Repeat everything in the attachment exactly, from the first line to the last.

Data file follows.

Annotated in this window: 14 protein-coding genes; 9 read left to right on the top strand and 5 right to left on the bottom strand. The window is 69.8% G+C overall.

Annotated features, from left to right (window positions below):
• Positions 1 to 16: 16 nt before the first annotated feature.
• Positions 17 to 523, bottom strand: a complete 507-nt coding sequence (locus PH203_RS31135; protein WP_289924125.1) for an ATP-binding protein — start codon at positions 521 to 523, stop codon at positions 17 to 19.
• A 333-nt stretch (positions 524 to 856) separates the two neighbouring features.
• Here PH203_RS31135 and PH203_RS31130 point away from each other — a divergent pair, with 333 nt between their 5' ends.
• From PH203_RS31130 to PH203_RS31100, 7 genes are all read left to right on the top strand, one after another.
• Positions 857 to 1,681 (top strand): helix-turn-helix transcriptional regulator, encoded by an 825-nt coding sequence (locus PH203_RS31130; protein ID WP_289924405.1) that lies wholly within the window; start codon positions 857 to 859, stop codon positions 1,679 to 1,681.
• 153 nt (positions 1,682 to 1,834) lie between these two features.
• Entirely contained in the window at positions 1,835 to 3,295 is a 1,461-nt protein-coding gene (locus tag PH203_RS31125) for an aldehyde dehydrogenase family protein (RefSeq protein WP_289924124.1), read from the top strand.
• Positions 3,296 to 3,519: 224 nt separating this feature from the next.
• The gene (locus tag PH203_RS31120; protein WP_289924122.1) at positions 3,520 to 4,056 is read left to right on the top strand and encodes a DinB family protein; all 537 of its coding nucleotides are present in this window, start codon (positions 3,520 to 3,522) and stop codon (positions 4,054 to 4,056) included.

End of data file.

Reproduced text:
Annotated in this window: 14 protein-coding genes; 9 read left to right on the top strand and 5 right to left on the bottom strand. The window is 69.8% G+C overall.

Annotated features, from left to right (window positions below):
• Positions 1 to 16: 16 nt before the first annotated feature.
• Positions 17 to 523, bottom strand: a complete 507-nt coding sequence (locus PH203_RS31135; protein WP_289924125.1) for an ATP-binding protein — start codon at positions 521 to 523, stop codon at positions 17 to 19.
• A 333-nt stretch (positions 524 to 856) separates the two neighbouring features.
• Here PH203_RS31135 and PH203_RS31130 point away from each other — a divergent pair, with 333 nt between their 5' ends.
• From PH203_RS31130 to PH203_RS31100, 7 genes are all read left to right on the top strand, one after another.
• Positions 857 to 1,681 (top strand): helix-turn-helix transcriptional regulator, encoded by an 825-nt coding sequence (locus PH203_RS31130; protein ID WP_289924405.1) that lies wholly within the window; start codon positions 857 to 859, stop codon positions 1,679 to 1,681.
• 153 nt (positions 1,682 to 1,834) lie between these two features.
• Entirely contained in the window at positions 1,835 to 3,295 is a 1,461-nt protein-coding gene (locus tag PH203_RS31125) for an aldehyde dehydrogenase family protein (RefSeq protein WP_289924124.1), read from the top strand.
• Positions 3,296 to 3,519: 224 nt separating this feature from the next.
• The gene (locus tag PH203_RS31120; protein WP_289924122.1) at positions 3,520 to 4,056 is read left to right on the top strand and encodes a DinB family protein; all 537 of its coding nucleotides are present in this window, start codon (positions 3,520 to 3,522) and stop codon (positions 4,054 to 4,056) included.